[CT Birds] fruits and rarities
ctgregh at yahoo.com
Sat Dec 5 20:19:24 EST 2015
I actually saw this more than a decade ago at Southbury Training School, where several crabapple trees were growing near the pond. Ring-billed Gulls were eating the fruits not be landing in the tree but by plucking the fruits while in flight. I did a brief note on it which I believe was published in American Birds.
On Saturday, December 5, 2015 2:14 PM, "lpflynn at optonline.net" <lpflynn at optonline.net> wrote:
On 11/18 while driving thru Veteran's Park, Norwalk, I thought I saw a gull fly out of a tree, I thought that's odd, a gull perched in a tree, but what do I know?Soon I realized that other gulls, mostly Ring-bills were attempting to land in some variety of crab apple tree, most could not land, but a lucky few just sort off plopped onto the trees branches and started plucking at the fruit. they had a very difficult time doing this and dropped many apples to the ground, where other gulls were massed, waiting for the fallen fruit. They were still feeding on that tree the last time I was there, just a few days ago.I had my camera and took a few shot's that you can see here in Flicker.
----- Original Message -----
From: greg hanisek via CTBirds
Date: Saturday, December 5, 2015 11:33 am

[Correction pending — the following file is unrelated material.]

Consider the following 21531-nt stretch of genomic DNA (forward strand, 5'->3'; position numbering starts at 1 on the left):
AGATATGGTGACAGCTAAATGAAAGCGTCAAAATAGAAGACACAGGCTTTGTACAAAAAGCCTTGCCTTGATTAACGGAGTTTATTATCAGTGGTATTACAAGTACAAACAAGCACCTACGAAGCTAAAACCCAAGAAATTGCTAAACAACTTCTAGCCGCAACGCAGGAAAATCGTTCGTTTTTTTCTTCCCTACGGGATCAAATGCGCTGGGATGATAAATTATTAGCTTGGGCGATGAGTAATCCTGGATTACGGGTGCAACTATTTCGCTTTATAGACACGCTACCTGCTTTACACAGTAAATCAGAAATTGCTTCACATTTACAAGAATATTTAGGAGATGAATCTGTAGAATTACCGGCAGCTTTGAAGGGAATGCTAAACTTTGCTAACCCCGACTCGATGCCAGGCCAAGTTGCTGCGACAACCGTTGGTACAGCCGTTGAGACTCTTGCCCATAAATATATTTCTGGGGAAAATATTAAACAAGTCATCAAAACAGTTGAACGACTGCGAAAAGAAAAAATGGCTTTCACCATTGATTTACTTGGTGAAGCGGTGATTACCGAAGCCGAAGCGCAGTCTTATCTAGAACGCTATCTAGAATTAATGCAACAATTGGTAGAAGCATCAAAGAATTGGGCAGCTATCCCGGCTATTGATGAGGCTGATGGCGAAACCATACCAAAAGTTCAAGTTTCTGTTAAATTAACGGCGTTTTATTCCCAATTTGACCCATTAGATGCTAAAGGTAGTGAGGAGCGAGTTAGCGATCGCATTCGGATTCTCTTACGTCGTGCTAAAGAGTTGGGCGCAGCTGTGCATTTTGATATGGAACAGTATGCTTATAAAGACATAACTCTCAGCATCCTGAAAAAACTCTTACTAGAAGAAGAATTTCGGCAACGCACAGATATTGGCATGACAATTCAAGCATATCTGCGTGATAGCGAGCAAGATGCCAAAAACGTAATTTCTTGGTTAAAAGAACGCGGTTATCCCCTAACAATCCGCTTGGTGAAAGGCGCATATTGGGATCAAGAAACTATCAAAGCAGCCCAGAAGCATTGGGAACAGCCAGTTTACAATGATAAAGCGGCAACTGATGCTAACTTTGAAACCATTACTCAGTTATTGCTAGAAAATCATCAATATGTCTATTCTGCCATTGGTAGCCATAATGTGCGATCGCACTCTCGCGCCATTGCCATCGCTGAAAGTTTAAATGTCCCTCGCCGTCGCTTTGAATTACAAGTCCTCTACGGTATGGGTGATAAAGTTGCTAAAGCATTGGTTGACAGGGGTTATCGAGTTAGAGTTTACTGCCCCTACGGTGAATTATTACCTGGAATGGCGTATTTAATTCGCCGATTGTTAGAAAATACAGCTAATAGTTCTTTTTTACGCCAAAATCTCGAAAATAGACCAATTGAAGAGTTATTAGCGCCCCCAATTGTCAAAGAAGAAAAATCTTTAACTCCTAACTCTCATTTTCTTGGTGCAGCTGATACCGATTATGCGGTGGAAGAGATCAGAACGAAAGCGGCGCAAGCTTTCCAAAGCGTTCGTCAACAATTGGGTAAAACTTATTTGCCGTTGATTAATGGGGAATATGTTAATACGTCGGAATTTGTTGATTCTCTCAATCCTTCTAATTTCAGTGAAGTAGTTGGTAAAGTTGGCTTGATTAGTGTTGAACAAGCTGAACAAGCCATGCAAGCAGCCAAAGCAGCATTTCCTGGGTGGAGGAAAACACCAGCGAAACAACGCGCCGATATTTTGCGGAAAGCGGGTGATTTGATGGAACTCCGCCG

Subject: [CT Birds] fruits and rarities
To: CT Birds
> As I've noted previously, and I'm sure many have seen in the
> field, this has been an extraordinary season for wild fruits of
> various kinds. Birds were gorging on cherries in late summer
> (when I heard a couple Rose-breasted Grosbeak calls I'd never
> noted before). Now there are copious amounts of apples, pears,
> crabapples, winterberry etc. I was at Black Rock State Park in
> Watertown this morning, where a few planted trees in the
> swimming area parking lot where loaded with small copper-colored
> fruits (maybe some kind of flowering crab). The trees were
> loaded with robins, waxwings and starlings. At one point a
> Pileated Woodpecker flew and, balancing itself on rather small
> branches, gobbled these little fruits.
> Needless to say, reports elsewhere of Townsend's Solitaires and
> Bohemian Waxwings make careful scrutiny of these place and bird
> aggregations highly worthwhile. If we get any Pine Grosbeaks
> later in the winter, these roadside apple trees will bear watching.
> If you really like to be prepared for every eventuality, check
> out what a Fieldfare and a Eurasian Redwing look like.
> Greg HanisekWaterbury
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